You’re limited only by your imagination. That’s the beauty of social media! It’s a wonderland of creativity, allowing you to showcase your products and your brand in a compelling, fun and engaging way.
Build your online audience
The best way to start building an online audience is to create content consistently.
Depending on the platform you’re on, record and upload a video once a week, write and post a blog post, publish a podcast, or create daily stories on your Instagram account or Facebook page.
The key is to be consistent and to keep showing up. As the old saying goes, “you have to be in it to win it.” Posting once and then disappearing for weeks on end will get you nowhere, so create a schedule you can confidently stick to and make it happen.
As you grow your audience, a surefire way to increase sales is to start building an email list.
Growing a database of email subscribers allows you to nurture a very targeted audience and build a far more intimate relationship, thereby turning leads into paying customers.
Here’s where the “AIDA” model comes into play.
When building your audience and your email list, the “awareness” stage is the content you regularly publish on your social media or content platform of choice.
As people become “interested” in your content and start to engage with you by commenting, liking, sharing, etc., you can further develop the relationship by offering something digital for free in exchange for their email address.
I say digital, because whatever you offer needs to be scalable. You may attract hundreds of email addresses a day, so you want to create something that’s immediately available and easy to download and access. As an example, a hairdresser might offer a free guide to hairstyling or haircare. A local restaurant might offer a free mini recipe book. The local accountant might provide a free checklist to complete year-end taxes.
Those who willingly give their email address for your free offer have now become prospects, and you can begin sending exclusive information to your prospects by email, over time turning them into paying customers.
Develop your online business model
As your audience grows, you’ll become very adept at providing content that meets their needs. That’s the beauty of social media. It’s engaging and interactive, allowing your customers to give instant feedback on your content, brand and products.
Hence, as your online prospects and customers increase, you’ll need to develop your business model accordingly. Perhaps you’ll need to add new product lines or take away products that haven’t proved popular. You’ll most likely need to improve your sales funnels, including landing pages, product pages, checkout pages, etc.
You might decide to rewrite your email campaigns, offer more promotions or flash sales, start to run some co-promotions with complementary businesses in your niche, expand to more social media platforms, or employ a dedicated online marketing team.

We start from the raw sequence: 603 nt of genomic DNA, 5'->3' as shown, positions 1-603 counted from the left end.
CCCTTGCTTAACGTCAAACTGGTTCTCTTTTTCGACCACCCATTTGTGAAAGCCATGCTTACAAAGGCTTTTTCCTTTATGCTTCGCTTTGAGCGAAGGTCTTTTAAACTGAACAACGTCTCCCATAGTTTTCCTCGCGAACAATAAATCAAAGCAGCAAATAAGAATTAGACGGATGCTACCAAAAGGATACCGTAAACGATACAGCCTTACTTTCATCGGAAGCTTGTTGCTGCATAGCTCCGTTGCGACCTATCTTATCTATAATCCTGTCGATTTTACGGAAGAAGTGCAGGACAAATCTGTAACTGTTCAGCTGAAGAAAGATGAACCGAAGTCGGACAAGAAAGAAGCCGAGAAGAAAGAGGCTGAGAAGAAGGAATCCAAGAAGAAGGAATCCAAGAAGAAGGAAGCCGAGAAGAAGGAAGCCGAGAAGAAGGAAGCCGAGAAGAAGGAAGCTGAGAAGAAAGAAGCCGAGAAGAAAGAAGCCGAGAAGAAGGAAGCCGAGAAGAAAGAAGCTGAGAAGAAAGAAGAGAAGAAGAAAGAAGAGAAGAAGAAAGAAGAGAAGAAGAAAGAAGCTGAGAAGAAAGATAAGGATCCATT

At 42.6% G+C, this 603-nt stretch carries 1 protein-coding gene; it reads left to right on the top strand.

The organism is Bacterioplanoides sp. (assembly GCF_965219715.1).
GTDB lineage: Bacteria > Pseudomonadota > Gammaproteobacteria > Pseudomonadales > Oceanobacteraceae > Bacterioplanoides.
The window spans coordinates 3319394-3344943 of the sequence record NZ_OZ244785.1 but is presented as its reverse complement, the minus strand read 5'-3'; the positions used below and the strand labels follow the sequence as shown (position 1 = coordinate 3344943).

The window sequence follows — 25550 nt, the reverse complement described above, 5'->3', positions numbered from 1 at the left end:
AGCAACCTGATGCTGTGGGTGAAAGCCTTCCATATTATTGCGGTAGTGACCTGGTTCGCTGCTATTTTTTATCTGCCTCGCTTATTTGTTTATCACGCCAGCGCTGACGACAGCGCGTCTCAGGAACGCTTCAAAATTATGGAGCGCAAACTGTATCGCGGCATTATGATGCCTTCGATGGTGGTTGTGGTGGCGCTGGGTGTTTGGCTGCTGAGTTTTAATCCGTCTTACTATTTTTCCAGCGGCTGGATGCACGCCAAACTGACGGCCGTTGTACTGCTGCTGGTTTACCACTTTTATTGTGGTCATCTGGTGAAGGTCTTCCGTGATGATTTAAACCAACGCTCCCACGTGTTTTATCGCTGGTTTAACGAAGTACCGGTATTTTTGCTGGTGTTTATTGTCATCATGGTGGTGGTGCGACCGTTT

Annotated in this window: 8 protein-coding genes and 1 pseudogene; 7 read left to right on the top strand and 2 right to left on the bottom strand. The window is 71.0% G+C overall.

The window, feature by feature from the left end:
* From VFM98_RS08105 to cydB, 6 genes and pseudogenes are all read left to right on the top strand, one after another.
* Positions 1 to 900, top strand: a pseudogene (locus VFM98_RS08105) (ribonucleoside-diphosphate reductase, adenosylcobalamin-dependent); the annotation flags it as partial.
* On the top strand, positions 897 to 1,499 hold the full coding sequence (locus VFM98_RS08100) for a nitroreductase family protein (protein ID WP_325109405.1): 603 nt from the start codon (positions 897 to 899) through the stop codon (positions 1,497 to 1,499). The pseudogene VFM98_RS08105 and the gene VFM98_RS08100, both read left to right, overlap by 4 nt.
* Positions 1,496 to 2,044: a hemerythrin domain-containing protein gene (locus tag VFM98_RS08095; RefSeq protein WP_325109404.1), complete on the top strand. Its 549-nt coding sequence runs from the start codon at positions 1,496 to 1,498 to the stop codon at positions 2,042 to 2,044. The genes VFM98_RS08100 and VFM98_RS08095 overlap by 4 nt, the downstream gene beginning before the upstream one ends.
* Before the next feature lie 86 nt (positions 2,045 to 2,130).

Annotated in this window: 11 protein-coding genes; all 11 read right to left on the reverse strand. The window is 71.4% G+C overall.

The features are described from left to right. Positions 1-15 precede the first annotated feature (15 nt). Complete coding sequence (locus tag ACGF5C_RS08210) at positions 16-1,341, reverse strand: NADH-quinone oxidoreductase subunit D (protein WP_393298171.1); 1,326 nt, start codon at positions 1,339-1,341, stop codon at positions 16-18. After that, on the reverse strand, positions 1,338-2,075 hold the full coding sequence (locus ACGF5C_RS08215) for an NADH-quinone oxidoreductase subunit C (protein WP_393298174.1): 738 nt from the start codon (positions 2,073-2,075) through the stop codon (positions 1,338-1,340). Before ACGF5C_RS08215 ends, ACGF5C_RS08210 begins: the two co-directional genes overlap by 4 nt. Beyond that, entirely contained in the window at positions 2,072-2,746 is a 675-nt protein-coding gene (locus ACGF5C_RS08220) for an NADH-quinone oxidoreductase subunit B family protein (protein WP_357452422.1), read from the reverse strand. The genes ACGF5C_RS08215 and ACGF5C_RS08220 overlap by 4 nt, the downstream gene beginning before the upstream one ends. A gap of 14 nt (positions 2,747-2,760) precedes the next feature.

The online world changes at an incredibly quick pace, so brace yourself to be open to learning new skills and changing your approach over and over as you find new strategies that work and attract potential customers.
One way to be ready for change is to utilize sites like Upwork.com or Fiverr.com, full of talented contractors, all looking for short-term, flexible contracts. As you come across a new social media platform or want to try a new marketing approach, hiring an expert to get you up and running will save you a lot of time and potential stress!
Start with one
Author, speaker and successful businessman Keith Cunningham is the inspiration behind Robert Kiyosaki’s “Rich Dad, Poor Dad” book series. He is the “Rich Dad” character, having built many multi-million-dollar businesses throughout his career.
I was lucky to have attended one of his “buy a business” workshops a few years back, and something he said has stuck with me ever since: “A business gets rich focusing on one thing. It stays rich by diversifying.”
The online world is vast. The competition is massive, and every business has the same goal: finding and keeping customers. To compete, you need to be crystal clear about who your customer is and what you’re selling.
You won’t do yourself any favors trying to be all things to everyone, especially when just starting your online venture. You’ll simply fade into obscurity.
For example, if you currently have a women’s fashion store which caters to all women in your local area, consider picking a specific target market, such as plus-size women, petite women, pregnant women, or women over 60. You then start your online business by offering items for that specific niche only.
If you own a jewelry store, consider specializing in watches or rings.
If you’re a local accountant, you might start by targeting only online retail outlets or health and fitness businesses. Or you might specialize in management accounts or taxes.
A local cafe might create an online arm specializing in gluten-free cupcakes or savory muffins.
The key is to be as specific as possible about what and who you’re serving so you can speak directly to that segment of the market. As you grow, you can start to diversify, add more product lines, cater to a widening audience, and expand into other niches and areas.
After 10 years of running online businesses, the best advice I can give you is to start with one target audience in mind. Start with one specific product line, start with one content platform, and start with one social media platform.
Moving your business online can feel like a scary or stressful ordeal, but it doesn’t have to be all or nothing. Start with a part of the business most conducive to online selling and grow from there.
Talk to current customers as much as possible and ask what would encourage them to buy online or what products they’d like you to add to your business, which they could purchase while watching Netflix and without leaving the sofa!
By offering your products and services online, you’re doing a tremendous public service for everyone who currently has no choice but to stay indoors, so see this as a positive step forward and a way to expand your business in the future.